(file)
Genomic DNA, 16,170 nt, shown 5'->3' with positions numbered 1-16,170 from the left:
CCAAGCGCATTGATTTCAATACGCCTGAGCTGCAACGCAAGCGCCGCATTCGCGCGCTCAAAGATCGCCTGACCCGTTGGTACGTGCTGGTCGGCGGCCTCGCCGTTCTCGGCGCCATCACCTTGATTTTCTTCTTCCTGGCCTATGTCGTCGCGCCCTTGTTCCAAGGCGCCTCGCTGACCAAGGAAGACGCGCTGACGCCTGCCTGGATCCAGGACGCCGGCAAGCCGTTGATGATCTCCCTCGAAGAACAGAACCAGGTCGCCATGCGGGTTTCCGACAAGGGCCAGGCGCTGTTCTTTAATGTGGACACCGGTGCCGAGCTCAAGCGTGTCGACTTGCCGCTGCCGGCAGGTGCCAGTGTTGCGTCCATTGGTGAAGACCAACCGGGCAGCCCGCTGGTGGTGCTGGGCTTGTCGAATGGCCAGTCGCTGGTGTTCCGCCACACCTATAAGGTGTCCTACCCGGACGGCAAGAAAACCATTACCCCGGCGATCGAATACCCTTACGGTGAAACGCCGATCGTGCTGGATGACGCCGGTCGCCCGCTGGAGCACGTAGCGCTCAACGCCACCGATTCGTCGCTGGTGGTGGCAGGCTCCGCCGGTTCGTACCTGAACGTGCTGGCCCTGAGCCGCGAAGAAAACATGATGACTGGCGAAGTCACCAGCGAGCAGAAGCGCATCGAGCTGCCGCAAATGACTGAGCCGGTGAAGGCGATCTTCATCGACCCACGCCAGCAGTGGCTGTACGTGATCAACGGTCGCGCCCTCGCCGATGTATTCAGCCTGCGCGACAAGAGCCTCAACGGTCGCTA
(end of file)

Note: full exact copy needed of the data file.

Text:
Genomic DNA, 16,170 nt, shown 5'->3' with positions numbered 1-16,170 from the left:
CCAAGCGCATTGATTTCAATACGCCTGAGCTGCAACGCAAGCGCCGCATTCGCGCGCTCAAAGATCGCCTGACCCGTTGGTACGTGCTGGTCGGCGGCCTCGCCGTTCTCGGCGCCATCACCTTGATTTTCTTCTTCCTGGCCTATGTCGTCGCGCCCTTGTTCCAAGGCGCCTCGCTGACCAAGGAAGACGCGCTGACGCCTGCCTGGATCCAGGACGCCGGCAAGCCGTTGATGATCTCCCTCGAAGAACAGAACCAGGTCGCCATGCGGGTTTCCGACAAGGGCCAGGCGCTGTTCTTTAATGTGGACACCGGTGCCGAGCTCAAGCGTGTCGACTTGCCGCTGCCGGCAGGTGCCAGTGTTGCGTCCATTGGTGAAGACCAACCGGGCAGCCCGCTGGTGGTGCTGGGCTTGTCGAATGGCCAGTCGCTGGTGTTCCGCCACACCTATAAGGTGTCCTACCCGGACGGCAAGAAAACCATTACCCCGGCGATCGAATACCCTTACGGTGAAACGCCGATCGTGCTGGATGACGCCGGTCGCCCGCTGGAGCACGTAGCGCTCAACGCCACCGATTCGTCGCTGGTGGTGGCAGGCTCCGCCGGTTCGTACCTGAACGTGCTGGCCCTGAGCCGCGAAGAAAACATGATGACTGGCGAAGTCACCAGCGAGCAGAAGCGCATCGAGCTGCCGCAAATGACTGAGCCGGTGAAGGCGATCTTCATCGACCCACGCCAGCAGTGGCTGTACGTGATCAACGGTCGCGCCCTCGCCGATGTATTCAGCCTGCGCGACAAGAGCCTCAACGGTCGCTA